# Homework Help: Freefall body problem

1. Aug 18, 2015

### VaioZ

1. The problem statement, all variables and given/known data
A ball is thrown vertically upward with an initial speed of 19.6 m/s from the top of a building 44.1 m tall. Assuming that there is no air resistance.
a.) At what two times is the ball 10.0 m above its starting point?
b.) What is the position of the ball at t = 5.00 s?
c.) How long will it take the ball to strike the ground?
d.) What is the velocity of the ball when it strikes the ground?

2. Relevant equations
Kinematics Equation/Projectile Equations

3. The attempt at a solution
a.) First I took 10 m as my delta Y then 19.6 m/s as may initial velocity to get the time
10 m = (19.6 m/s)(t) - (1/2)(9.8m/s^2)(t)^2
t = 3.3997 s

b.) First I took the time to get to the max height which is (19.6 m/s)/(9.8 m/s^2) = 2 s as my Tmax
then I compute for the Ymax which is Y=(19.6 m/s)(2 s) - (1/2)(9.8 m/s^2)(2 s)^2
Ymax = 19.6 m

then I added 19.6 m + 44.1 m = 63.7 m to get the height from base of the building to the max height of the projectile

then next is to get the position of the ball at 5 s
Y=(19.6 m/s)(5 s) - (1/2)(9.8 m/s^2)(2 s)^2
Y=-24.5 m

Then I substract 63.7 m - 24.5 m = 39.2 m

c.) 63.7 m = (19.6 m/s)(t) - (1/2)(9.8)(t)^2
but then it can't be solved sooooo I think I got wrong somewhere

pls help thank you.

2. Aug 18, 2015

### UMath1

The displacement to the ground is relative to the starting position. In this case the starting position would be set as 44.1 m. So for part C, x=-44.1 m.

Alternatively, you could set 63.7 m as your starting position like you did. Then the position at the ground would be -63.7 m. But, the initial velocity would be zero since at the maximum height the ball has no velocity.

3. Aug 18, 2015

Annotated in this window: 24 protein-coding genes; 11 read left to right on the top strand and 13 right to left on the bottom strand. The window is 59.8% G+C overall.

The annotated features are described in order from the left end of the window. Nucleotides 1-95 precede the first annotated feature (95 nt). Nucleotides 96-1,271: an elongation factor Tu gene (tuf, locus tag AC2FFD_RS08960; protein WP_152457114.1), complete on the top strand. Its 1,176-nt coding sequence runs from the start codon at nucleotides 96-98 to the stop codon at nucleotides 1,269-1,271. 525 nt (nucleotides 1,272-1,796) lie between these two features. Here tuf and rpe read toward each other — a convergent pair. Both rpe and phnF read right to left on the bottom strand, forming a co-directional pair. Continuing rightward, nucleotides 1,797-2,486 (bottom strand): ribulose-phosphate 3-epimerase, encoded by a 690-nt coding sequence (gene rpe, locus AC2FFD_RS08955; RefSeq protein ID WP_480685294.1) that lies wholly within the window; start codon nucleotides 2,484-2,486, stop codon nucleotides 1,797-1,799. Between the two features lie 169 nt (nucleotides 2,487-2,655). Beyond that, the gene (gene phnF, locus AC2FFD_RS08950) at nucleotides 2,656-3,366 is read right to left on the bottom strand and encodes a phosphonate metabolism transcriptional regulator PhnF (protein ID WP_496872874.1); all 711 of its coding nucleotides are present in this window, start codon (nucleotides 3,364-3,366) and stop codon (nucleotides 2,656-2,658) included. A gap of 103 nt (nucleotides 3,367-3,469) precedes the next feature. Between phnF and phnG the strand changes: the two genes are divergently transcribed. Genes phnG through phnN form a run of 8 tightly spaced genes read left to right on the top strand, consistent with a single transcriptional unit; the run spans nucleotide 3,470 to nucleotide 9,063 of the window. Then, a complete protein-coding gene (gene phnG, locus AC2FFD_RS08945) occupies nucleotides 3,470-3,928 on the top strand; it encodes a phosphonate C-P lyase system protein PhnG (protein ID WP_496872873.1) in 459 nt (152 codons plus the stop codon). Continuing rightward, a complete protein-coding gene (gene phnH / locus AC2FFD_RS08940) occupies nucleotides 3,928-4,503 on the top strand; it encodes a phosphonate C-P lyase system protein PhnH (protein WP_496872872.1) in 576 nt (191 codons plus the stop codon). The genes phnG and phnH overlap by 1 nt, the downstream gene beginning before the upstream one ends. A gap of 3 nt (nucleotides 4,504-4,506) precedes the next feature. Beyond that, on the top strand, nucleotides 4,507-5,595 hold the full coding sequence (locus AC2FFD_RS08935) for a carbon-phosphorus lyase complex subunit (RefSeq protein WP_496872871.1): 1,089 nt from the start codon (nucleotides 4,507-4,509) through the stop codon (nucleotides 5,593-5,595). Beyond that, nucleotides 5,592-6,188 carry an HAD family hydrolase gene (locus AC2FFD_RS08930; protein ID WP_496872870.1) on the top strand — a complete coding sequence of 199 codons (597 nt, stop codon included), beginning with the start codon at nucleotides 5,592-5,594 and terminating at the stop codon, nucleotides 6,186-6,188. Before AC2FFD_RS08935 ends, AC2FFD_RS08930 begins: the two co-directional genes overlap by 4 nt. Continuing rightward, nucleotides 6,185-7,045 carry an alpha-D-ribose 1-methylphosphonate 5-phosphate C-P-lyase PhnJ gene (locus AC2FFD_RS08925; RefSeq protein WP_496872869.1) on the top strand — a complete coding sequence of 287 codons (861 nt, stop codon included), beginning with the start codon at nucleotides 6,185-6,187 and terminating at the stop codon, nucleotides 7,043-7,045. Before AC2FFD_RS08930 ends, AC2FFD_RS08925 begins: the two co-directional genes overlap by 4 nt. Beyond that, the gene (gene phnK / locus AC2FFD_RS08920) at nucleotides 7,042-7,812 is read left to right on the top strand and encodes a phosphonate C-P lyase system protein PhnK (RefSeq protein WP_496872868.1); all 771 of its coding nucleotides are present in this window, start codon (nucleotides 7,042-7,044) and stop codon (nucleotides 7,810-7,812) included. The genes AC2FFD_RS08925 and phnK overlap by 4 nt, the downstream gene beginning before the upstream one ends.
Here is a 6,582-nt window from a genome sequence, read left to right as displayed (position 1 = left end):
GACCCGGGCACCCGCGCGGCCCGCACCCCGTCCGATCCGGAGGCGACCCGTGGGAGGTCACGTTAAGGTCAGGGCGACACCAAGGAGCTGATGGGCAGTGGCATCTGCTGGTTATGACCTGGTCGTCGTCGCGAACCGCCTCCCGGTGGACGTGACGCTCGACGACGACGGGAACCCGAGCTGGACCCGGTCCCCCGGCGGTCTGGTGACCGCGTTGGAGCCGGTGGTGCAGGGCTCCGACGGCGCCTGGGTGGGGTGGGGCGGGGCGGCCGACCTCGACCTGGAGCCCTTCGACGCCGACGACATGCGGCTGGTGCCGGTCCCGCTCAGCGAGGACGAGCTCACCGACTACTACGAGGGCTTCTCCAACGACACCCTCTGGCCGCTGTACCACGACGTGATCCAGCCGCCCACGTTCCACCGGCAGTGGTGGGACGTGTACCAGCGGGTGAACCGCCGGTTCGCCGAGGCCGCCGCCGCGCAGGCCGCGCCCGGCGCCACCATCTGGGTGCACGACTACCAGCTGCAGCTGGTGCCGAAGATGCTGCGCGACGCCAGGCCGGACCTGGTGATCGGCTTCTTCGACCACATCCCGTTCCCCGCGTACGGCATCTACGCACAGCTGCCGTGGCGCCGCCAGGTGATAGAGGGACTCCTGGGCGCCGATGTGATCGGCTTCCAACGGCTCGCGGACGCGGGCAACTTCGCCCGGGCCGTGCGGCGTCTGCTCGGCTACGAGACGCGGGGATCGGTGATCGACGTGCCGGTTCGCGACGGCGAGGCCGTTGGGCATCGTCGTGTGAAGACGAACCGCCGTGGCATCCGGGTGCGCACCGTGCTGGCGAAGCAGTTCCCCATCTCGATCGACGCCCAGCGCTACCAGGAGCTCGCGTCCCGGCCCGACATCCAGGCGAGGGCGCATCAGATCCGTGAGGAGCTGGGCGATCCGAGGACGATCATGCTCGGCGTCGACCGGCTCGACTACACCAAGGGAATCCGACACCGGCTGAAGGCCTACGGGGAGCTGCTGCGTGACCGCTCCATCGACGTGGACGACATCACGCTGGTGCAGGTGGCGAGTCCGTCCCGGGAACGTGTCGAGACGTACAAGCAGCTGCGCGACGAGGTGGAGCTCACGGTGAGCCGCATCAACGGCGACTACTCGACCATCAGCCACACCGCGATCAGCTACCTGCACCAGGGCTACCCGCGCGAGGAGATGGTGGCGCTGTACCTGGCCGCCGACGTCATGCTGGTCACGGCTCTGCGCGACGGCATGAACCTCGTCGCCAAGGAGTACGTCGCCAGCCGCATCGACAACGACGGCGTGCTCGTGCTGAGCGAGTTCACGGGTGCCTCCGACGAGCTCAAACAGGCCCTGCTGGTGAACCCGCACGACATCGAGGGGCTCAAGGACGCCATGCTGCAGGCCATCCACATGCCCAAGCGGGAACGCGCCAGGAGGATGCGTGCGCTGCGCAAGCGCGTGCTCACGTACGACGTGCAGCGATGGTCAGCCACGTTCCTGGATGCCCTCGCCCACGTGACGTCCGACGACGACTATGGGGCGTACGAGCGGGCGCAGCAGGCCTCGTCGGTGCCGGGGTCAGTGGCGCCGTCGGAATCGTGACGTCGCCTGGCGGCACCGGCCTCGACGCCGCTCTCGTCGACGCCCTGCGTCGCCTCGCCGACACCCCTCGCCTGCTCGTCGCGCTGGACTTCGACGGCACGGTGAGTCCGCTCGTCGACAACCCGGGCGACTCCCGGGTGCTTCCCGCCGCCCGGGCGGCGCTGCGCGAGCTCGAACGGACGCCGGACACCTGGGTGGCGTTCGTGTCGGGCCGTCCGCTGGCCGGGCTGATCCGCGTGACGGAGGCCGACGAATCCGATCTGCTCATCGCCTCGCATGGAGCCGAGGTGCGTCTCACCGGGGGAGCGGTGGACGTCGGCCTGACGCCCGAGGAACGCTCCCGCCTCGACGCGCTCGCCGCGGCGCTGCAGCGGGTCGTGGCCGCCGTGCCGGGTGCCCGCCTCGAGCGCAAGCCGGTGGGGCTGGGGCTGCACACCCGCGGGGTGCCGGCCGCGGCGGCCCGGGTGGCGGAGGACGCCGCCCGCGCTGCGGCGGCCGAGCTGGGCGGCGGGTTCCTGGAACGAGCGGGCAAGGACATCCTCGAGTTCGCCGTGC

### VaioZ

So you mean to say -63.7 m = (0)(t)-1/2(9.8)(t)^2 ?? I assume you're pertaining to c.)

and also is my a.) and b.) right? just to be clear.

4. Aug 18, 2015

### UMath1

So for part A, you should have two times. The ball rises AND falls. I think the time you have is when the ball hits 10m as it is falling.
Heres a graph of displacement as a function of time for the situation:

For part B, I think all you need to is plug 5 in for t and solve. There is no need to calculate the maximum height.
Your new equation for part C is correct.

5. Aug 18, 2015

### VaioZ

So about part A, you mean I should multiply by 2 the t? 3.3997 multiply by 2? I thought the t for the ball rises and falls is the same by definition. Right?
Okayyy will solve later. I'll update you later for my final sol'n thank you!

6. Aug 18, 2015

### UMath1

Not quite. If you look at the graph, the ball appears to be at y=10 at two points. One of them is the you discovered: 3.399. You have to find the other one which appears to be at around 0.6 seconds.

Think of it this way. You toss the ball up. At .6 seconds it reaches 10 m. It keeps going higher and starts to fall. On its descent it reaches the same point once again. But more time has passed. It is now 3.399 seconds since you threw it.

I suggest you factor the equation as a quadratic or use the quadratic formula.

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